Wal-Mart de Mexico, the US retailer’s arm in Central America, has reported a 7% increase in half-year profits on the back of higher sales.
The company booked net profit of MXN9.64bn (US$703.4m) for the six months to the end of June. Operating income was up 10% at MXN13.6bn.
The retailer, which operates over 2,400 stores in Mexico and across Central America, reported a 13% increase in net sales to MXN193.37bn. It opened 109 retail stores in the first half of 2012.
Earlier this year, the company, also known as Walmex, found itself at the centre of bribery allegations that covered part of the last decade.
The New York Times reported a former Walmex executive told a senior Wal-Mart Stores lawyer in 2005 the Mexican retailer had bribed officials to obtain permits to open stores.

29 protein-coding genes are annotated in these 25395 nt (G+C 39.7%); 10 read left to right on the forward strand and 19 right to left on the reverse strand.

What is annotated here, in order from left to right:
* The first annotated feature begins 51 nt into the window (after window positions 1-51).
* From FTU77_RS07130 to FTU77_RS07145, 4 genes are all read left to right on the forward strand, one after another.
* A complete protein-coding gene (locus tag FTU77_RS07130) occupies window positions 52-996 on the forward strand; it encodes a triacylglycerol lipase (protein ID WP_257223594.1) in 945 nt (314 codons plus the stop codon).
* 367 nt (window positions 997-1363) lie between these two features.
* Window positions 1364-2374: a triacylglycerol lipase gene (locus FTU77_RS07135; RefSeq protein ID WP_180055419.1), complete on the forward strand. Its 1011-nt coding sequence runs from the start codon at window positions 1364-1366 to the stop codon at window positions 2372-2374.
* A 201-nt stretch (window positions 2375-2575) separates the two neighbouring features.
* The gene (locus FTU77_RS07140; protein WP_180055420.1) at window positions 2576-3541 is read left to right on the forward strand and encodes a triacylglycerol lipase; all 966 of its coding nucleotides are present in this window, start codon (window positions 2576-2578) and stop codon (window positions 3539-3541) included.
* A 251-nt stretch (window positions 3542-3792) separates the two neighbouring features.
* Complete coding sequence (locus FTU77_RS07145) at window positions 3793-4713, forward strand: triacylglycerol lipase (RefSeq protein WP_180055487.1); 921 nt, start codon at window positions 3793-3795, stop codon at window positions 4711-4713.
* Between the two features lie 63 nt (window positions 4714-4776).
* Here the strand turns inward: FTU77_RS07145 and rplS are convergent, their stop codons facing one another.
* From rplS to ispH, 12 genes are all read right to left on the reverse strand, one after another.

The newspaper said Wal-Mart sent investigators to Mexico City and discovered evidence of bribery. However, after being presented with the evidence, the world’s largest retailer decided to end the investigation, the newspaper said.
Walmex has been investigating the claims and Mexico’s attorney general also launched a probe into the allegations.
Commenting after reporting its half-year results yesterday, Walmex said it was “participating in an independent investigation into possible corrupt practices” started by Wal-Mart and “revisions into similar matters by the competent authorities”.
It added: “Although Walmex does not presently believe, based on the information currently available and the advice of its external Mexican counsel, that these matters will have a material adverse effect on its business, given the inherent uncertainties in such situations, Walmex can provide no assurance that these matters will not be material to its business in the future.”